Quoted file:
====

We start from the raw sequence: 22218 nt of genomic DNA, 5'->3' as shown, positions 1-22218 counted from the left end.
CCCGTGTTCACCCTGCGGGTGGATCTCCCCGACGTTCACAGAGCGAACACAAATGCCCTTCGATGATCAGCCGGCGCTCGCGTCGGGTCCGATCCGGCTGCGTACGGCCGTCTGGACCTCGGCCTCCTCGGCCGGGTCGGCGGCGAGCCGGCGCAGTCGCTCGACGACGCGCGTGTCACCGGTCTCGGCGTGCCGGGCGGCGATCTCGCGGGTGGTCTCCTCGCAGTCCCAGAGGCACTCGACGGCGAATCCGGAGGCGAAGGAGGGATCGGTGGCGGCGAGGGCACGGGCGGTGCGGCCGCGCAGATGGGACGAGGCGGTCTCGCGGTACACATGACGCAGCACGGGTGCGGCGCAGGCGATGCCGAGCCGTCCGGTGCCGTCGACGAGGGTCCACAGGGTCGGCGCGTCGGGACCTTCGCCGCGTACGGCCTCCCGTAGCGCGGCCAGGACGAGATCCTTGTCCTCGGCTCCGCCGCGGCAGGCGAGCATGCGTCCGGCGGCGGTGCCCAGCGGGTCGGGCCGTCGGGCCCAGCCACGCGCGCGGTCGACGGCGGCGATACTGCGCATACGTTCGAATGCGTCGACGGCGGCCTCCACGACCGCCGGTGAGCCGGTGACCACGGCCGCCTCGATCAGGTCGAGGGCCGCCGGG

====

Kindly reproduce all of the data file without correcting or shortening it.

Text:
We start from the raw sequence: 22218 nt of genomic DNA, 5'->3' as shown, positions 1-22218 counted from the left end.
CCCGTGTTCACCCTGCGGGTGGATCTCCCCGACGTTCACAGAGCGAACACAAATGCCCTTCGATGATCAGCCGGCGCTCGCGTCGGGTCCGATCCGGCTGCGTACGGCCGTCTGGACCTCGGCCTCCTCGGCCGGGTCGGCGGCGAGCCGGCGCAGTCGCTCGACGACGCGCGTGTCACCGGTCTCGGCGTGCCGGGCGGCGATCTCGCGGGTGGTCTCCTCGCAGTCCCAGAGGCACTCGACGGCGAATCCGGAGGCGAAGGAGGGATCGGTGGCGGCGAGGGCACGGGCGGTGCGGCCGCGCAGATGGGACGAGGCGGTCTCGCGGTACACATGACGCAGCACGGGTGCGGCGCAGGCGATGCCGAGCCGTCCGGTGCCGTCGACGAGGGTCCACAGGGTCGGCGCGTCGGGACCTTCGCCGCGTACGGCCTCCCGTAGCGCGGCCAGGACGAGATCCTTGTCCTCGGCTCCGCCGCGGCAGGCGAGCATGCGTCCGGCGGCGGTGCCCAGCGGGTCGGGCCGTCGGGCCCAGCCACGCGCGCGGTCGACGGCGGCGATACTGCGCATACGTTCGAATGCGTCGACGGCGGCCTCCACGACCGCCGGTGAGCCGGTGACCACGGCCGCCTCGATCAGGTCGAGGGCCGCCGGG